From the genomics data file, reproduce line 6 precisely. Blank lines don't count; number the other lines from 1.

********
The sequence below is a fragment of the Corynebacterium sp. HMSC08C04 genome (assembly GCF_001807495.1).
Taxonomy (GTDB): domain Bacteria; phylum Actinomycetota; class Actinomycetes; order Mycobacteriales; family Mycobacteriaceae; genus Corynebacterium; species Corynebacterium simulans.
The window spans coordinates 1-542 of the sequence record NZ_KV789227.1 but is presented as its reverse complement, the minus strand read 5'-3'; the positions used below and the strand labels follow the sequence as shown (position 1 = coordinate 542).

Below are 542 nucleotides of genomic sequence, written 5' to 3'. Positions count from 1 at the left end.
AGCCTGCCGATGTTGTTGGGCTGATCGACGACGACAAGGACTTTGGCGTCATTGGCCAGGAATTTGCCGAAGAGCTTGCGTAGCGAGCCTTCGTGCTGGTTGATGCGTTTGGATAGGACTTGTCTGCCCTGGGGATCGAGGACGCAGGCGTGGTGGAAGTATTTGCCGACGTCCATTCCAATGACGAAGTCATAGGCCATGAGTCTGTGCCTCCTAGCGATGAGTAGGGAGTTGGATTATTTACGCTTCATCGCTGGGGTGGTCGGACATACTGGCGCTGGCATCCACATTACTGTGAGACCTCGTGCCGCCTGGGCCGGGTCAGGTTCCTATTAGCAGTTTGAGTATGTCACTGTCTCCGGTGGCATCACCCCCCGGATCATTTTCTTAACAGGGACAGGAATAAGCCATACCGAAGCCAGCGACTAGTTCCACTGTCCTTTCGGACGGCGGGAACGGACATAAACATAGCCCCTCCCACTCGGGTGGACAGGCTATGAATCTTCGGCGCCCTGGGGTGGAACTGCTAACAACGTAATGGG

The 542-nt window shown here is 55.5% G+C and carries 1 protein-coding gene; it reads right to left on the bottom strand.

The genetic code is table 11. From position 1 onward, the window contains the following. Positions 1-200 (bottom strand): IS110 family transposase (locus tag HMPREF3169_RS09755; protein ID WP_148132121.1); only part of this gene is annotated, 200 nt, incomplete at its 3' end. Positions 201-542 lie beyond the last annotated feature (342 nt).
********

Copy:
The 542-nt window shown here is 55.5% G+C and carries 1 protein-coding gene; it reads right to left on the bottom strand.